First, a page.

There are repeated violations of the ceasefire. Skirmishes over already war-torn territories, more symbolic in character than anything else, take a fresh toll in lives almost daily. Children in the so-called “grey zones” walk to school under artillery fire. The contact line between the Donetsk and Luhansk “People’s Republics” and free Ukraine is sealed ever more tightly. In Kiev, dangerous undertones can be heard in the new Reintegration Act, casting those who have remained in the Donbas in the role of potential collaborators rather than as victims. Adopted only recently and highly controversial, the statute imposes de facto martial law in the Ukrainian-controlled areas of Donetsk and Luhansk.
Occasionally, positive reports interrupt the flow of otherwise gloomy news from the region: the four working groups of the OSCE’s Trilateral Contact Group, which focus on security issues, as well as political, economic and humanitarian topics, having quietly continued their work. One of the less visible successes was the recent exchange of 237 Russian for 73 Ukrainian prisoners. But many families are still left hanging, hoping for some sign that their loved ones are alive, or at least for definitive word of their deaths.
The pro-sanction coalition within western EU countries is beginning to crumble. The desire to be able to return to business as usual with the Kremlin runs too deep. An optimist would say: Minsk II is stagnating. A pessimist would say: Minsk has failed.
What does Putin want?
It is completely unclear whether the high costs of the occupation and the sanctions might have made President Putin willing to accept the reintegration of the Donbas into Ukraine. There is much suggesting that the opposite might be true, that a democratic Ukraine, freed of the war and able to prosper economically might be seen as the greater threat to the stability of the authoritarian regime in Moscow.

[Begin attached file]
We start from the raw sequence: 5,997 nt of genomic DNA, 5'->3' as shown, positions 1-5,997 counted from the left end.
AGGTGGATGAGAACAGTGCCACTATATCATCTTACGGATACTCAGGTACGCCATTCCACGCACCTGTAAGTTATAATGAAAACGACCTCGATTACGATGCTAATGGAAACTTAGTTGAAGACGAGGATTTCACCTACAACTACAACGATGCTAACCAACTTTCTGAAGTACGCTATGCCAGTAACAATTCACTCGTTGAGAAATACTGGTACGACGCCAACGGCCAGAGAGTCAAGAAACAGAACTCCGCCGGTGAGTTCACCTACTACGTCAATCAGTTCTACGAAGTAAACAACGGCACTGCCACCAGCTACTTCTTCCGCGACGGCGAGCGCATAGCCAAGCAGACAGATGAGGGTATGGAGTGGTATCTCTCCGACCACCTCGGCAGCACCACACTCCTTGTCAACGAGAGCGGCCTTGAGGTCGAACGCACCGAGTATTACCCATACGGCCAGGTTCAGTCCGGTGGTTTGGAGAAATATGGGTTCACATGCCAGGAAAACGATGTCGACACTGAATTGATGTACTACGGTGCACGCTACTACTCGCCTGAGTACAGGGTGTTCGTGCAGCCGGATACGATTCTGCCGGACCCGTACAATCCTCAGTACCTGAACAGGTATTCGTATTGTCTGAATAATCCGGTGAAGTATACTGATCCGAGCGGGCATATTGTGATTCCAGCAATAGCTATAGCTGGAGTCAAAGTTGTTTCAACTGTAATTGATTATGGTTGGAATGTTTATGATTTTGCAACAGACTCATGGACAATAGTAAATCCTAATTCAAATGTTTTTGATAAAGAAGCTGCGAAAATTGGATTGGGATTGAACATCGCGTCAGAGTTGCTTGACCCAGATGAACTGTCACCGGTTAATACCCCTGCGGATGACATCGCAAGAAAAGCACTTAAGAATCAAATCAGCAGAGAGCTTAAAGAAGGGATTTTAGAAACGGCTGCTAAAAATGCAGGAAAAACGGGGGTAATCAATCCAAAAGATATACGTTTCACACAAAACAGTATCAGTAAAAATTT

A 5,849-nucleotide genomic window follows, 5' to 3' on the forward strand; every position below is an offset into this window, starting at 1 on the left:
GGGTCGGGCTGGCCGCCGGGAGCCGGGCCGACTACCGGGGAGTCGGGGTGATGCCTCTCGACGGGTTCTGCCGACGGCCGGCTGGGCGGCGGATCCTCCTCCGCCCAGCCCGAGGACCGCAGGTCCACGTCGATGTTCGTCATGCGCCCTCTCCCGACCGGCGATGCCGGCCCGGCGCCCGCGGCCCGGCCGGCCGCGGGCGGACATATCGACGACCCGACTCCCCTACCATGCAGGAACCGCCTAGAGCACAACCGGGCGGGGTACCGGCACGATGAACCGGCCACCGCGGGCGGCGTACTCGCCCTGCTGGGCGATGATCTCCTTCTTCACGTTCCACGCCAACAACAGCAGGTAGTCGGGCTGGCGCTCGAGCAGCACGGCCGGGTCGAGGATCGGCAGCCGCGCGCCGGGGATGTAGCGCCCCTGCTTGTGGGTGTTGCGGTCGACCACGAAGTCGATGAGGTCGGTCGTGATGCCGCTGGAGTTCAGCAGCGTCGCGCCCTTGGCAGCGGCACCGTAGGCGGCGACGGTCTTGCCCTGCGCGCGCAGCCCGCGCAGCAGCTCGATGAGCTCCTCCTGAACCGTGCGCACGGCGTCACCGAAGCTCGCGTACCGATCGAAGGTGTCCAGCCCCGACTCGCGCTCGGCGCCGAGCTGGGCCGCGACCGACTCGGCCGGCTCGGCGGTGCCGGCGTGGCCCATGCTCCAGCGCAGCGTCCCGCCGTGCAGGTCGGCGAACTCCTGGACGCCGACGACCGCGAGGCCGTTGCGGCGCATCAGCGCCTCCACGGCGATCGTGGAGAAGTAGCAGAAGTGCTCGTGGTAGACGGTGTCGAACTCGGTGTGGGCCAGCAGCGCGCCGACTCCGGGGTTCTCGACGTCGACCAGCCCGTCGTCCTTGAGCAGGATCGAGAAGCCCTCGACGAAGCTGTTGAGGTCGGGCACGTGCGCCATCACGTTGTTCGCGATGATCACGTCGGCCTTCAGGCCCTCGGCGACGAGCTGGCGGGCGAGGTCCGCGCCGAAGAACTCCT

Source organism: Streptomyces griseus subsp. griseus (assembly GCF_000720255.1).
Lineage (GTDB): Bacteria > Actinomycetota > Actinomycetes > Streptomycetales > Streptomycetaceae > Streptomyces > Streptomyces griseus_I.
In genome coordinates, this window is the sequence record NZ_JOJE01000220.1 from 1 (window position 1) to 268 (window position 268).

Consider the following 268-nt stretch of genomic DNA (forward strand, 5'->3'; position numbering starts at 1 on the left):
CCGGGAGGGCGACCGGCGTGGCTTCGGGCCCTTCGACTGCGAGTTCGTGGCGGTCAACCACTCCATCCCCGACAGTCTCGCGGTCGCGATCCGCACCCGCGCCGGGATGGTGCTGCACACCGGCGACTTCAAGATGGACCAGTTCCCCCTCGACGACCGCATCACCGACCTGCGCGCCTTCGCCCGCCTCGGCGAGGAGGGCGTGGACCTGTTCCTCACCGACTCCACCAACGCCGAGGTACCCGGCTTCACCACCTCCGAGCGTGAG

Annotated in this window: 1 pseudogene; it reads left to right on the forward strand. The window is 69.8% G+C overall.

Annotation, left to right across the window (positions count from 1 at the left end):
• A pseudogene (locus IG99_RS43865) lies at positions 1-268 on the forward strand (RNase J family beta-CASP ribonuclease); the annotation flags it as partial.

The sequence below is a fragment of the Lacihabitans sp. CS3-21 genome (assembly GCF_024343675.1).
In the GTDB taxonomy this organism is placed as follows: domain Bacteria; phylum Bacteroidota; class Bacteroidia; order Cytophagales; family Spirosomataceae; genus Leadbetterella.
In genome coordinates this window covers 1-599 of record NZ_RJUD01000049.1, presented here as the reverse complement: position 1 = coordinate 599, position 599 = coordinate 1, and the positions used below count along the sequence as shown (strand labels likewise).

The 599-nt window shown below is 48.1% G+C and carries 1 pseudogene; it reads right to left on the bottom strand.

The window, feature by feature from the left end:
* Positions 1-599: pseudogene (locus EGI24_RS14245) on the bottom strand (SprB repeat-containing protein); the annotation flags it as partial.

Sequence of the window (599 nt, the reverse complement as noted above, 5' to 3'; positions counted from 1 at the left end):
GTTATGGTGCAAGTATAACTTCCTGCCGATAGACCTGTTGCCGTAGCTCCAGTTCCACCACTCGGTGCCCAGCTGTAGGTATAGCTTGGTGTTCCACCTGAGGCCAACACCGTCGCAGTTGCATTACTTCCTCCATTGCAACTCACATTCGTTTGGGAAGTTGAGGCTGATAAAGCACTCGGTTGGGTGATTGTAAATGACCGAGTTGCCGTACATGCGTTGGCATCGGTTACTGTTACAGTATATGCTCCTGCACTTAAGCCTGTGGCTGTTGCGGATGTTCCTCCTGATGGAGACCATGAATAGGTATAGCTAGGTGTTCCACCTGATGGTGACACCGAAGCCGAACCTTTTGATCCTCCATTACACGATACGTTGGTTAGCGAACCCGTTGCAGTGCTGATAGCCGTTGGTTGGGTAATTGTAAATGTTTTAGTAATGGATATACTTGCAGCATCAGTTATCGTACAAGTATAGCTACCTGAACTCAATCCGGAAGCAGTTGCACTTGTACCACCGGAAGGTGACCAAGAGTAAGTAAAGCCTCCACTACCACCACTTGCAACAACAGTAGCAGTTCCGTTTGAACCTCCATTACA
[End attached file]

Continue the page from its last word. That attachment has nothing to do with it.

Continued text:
It is in this light that we much assess Putin’s proposal that an international contingent of Blue Helmets watch over the OSCE activities. The sincerity of Putin’s proposal can easily be tested: Will he hand control of the Ukrainian-Russian border over to the UN peacekeeping forces and thus make it possible for Ukrainian sovereignty to be re-extended over the Donbas an orderly fashion? Or will he want to leave it at having a Blue Helmet contingent stationed at the current front-line? That would put the armed conflict on ice, but no more. The UN forces would be made unwilling accessories to the consolidation of the status quo.
Either way, Western governments would be well advised to take a realistic approach to assessing the sturdiness of undertakings from Moscow. In 2008, for instance, in connection with the separation of South Ossetia and Abkhazia from Georgia, the Russian side issued assurances concerning OSCE and Red Cross access to the region and the withdrawal of the Russian “peace forces”. Ten years after the end of the military conflict, Russia has still not made good on these commitments under the agreement however, far from it: Russian supremacy over the breakaway regions – representing 20 percent of Georgian territory after all – has been de facto consolidated. This same scenario threatens Ukraine.
Thus, it all depends on the mandate given to an international peacekeeping force for East Ukraine. An end to the fighting alone will not give rise to an enduring peace. A UN mission in the Donbas needs to be flanked by a political process leading to free and fair elections and securing the reintegration of the occupied regions into Ukraine.
Where are the guarantor powers of Budapest now?
Let us not forget that in 1994, the Ukrainian Government – the world’s third-ranking nuclear power at the time – was willing, in all good faith, to give up its nuclear weapons. In return, Russia, the USA and the UK guaranteed the political sovereignty of Ukraine and the integrity of its borders. Ending the war in East Ukraine therefore also falls within the responsibility of the states that signed the Budapest Memorandum. London and Washington should have been sitting at the table alongside Moscow, Paris and Berlin four years ago. After nearly four years of war and over ten thousand deaths, it is time for these states to live up to their responsibilities, to put an end finally to the war in the middle of Europe and ensure that international law is respected.
It is not only Ukraine that is harmed by disarmament agreements that are not worth the paper they are written on, they damage disarmament efforts everywhere – because there can be no disarmament in the absence of trust.